Is Spring a Good Time to Have a Wedding?

A bride and groom standing underneath a tree next to a stream.

There’s something magical about springtime. The world shakes itself awake after winter, sprouting new growth and opening its arms to meet the sun. Warm, bright, and flower-filled, spring is revered as a romantic season. Even Shakespeare agrees in As You Like It: “Sweet lovers love the spring”—and who are we to disagree with the Bard?

If you’re looking at a calendar and trying to determine the right date for your wedding, spring might be the first season that comes to mind. But what does a spring wedding actually entail—and is it a good time to have a wedding? Below, we’re providing some pros and cons to keep in mind as you decide whether a spring wedding is right for you.

The Pros of a Spring Wedding

Your Decor Will Be Lovely

A wedding reception table decorated with white pillar candles and lush florals.

Spring, of course, provides everything you need for a pretty backdrop. Whether you opt for an indoor or outdoor wedding, take advantage of the natural beauty of the season and incorporate some blooms. You can even do some research to see which flowers are in season for your location.

Attendance Probably Won’t Be a Problem for Most

If you have a summer wedding, you have to worry about your bridal party and VIP guests already having travel plans. But with a spring wedding, vacation season isn’t in full swing and it’s likely that you’ll be able to get on the calendars of everyone you really, really want to be in attendance.

You Have More Options for a Wedding Dress

A bride standing on a stairwell with a dramatic dress train.

If you or your soon-to-be-spouse plans to wear a wedding gown, you have more options for style than if you were marrying in the dead of winter or the heat of summer. This means when you go dress shopping, you won’t be limited by the style restrictions of other seasons, such as needing sleeves to stay warm.

Your Guests Will Actually Look Forward to Your Wedding

If you’re in a stage of life where lots of friends and acquaintances are getting married, you may already know the feeling of wedding exhaustion. See if this sounds familiar: You’re happy for your friends, you love celebrating with them, but it can be taxing to hop from one wedding to the next during “wedding season.” Well, if you tie the knot in the spring—before wedding season kicks into high gear—it’s likely that your guests will be a little more enthusiastic about celebrating with you.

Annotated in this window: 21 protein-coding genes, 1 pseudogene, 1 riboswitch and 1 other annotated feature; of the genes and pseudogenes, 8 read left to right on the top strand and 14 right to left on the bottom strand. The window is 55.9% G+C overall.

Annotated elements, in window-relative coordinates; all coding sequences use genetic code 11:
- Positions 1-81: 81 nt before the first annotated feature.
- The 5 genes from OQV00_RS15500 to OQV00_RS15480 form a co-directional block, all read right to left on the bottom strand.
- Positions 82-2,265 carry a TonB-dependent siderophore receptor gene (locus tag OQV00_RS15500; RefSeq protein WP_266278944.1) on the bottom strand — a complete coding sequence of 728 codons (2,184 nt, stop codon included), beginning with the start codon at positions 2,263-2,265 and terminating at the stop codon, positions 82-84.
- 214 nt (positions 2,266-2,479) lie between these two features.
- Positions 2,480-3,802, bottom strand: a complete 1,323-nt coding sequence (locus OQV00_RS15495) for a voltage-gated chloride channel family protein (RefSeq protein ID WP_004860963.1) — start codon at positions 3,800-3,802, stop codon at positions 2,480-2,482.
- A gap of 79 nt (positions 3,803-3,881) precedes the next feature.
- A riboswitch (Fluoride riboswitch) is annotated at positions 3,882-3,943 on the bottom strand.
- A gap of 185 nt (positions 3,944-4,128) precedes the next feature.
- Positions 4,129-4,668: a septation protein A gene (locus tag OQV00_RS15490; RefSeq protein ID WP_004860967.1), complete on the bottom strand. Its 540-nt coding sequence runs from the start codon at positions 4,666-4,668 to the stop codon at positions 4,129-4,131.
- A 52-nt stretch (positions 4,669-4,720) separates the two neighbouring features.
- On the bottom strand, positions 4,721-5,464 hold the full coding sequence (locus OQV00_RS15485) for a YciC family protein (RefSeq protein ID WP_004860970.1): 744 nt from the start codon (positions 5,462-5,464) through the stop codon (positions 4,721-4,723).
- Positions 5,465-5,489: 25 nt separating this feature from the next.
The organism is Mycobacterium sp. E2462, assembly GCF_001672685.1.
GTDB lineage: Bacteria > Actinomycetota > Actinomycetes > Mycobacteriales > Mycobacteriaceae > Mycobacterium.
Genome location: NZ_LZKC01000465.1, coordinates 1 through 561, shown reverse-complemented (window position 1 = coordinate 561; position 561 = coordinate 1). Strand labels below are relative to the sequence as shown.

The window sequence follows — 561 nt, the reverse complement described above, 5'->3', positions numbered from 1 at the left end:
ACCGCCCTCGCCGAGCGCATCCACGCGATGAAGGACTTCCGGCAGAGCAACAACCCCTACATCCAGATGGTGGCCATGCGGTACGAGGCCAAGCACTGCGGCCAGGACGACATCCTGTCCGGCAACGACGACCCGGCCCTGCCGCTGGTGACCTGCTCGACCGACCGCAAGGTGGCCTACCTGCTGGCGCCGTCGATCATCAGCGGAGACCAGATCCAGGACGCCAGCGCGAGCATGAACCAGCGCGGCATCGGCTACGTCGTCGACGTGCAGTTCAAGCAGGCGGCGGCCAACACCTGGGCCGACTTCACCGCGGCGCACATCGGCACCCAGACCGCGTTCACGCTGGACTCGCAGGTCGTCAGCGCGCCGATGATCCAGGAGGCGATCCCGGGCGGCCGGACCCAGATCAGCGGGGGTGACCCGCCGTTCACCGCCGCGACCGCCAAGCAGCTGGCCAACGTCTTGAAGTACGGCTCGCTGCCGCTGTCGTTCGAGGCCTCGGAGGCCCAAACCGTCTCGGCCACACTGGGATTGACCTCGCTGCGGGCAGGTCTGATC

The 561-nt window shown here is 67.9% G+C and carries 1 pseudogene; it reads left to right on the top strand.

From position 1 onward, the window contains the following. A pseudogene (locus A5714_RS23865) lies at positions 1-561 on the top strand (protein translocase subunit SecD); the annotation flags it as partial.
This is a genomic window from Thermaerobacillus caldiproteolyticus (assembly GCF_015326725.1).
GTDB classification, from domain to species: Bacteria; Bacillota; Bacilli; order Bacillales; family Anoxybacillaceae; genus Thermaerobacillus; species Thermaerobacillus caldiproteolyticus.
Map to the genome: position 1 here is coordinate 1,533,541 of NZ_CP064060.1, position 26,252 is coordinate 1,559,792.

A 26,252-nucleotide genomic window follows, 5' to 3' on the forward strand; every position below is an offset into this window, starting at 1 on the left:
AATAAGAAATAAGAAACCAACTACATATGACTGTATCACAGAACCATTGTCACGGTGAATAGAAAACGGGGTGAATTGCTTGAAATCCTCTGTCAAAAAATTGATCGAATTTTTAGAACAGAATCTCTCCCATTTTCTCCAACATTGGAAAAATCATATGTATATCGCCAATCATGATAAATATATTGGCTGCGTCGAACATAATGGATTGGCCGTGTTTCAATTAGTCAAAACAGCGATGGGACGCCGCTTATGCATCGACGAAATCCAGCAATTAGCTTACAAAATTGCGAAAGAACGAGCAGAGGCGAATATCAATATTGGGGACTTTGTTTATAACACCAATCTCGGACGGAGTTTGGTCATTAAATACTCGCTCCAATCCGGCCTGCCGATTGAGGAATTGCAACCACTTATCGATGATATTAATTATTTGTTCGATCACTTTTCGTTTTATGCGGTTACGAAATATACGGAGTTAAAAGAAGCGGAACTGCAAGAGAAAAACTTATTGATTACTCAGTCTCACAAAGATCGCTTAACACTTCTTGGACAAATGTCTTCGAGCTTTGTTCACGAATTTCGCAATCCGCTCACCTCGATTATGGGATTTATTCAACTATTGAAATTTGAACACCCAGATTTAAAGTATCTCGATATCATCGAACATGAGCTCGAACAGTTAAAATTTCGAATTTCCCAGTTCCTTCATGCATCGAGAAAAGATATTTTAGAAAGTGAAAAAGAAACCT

You Can Opt for Soft, Romantic Colors

A bride holding a large bouquet of pastel flowers.

If you dream in hues of pastel, a spring wedding might be perfect for you. Soft and pale colors are oh-so-romantic and are appropriate for a spring wedding.

The Cons of a Spring Wedding

The Weather Is Hard to Predict

A bride and groom standing in a city street in the rain under a clear umbrella.

Depending on where you live, spring weather can be a toss-up. Consider if you’re willing to gamble on good weather. And if you’re doing an outside ceremony, make sure to be prepared with an indoor back-up plan.

It Might Be More Expensive

Late spring leans toward “wedding season,” so the cost of your venue and vendors will likely be higher this time of year than in the off-season (like November). And don’t forget that vendors will be booking up more quickly in spring than in the off-season, so if you have your heart set on a certain venue, caterer, musician, etc. then you’d better secure them quickly!

Allergies May Affect You or Your Guests

A bride and groom doing a photo shoot in a field.

When you envision the glorious, romantic moments of your wedding day, you probably don’t see you and your spouse with red, itchy eyes and stuffy noses. If either of you deals with bad spring allergies, you may want to select a different season (or be prepared with plenty of Allegra!) This is especially a consideration if you’re having an outdoor wedding, or are doing outdoor photos before or after the ceremony.

There Are Lots of Holidays that May Cause Scheduling Conflicts

This isn’t a non-starter, but it’s something to be mindful of when selecting your wedding day. Consider Easter, Passover, Mother’s Day, Memorial Day, and other significant days, like spring break, before locking down a date.

Bottom line: there’s no right or wrong answer when it comes to a springtime wedding. It all comes down to what you and your partner feel comfortable with, and your shared vision for this special day.

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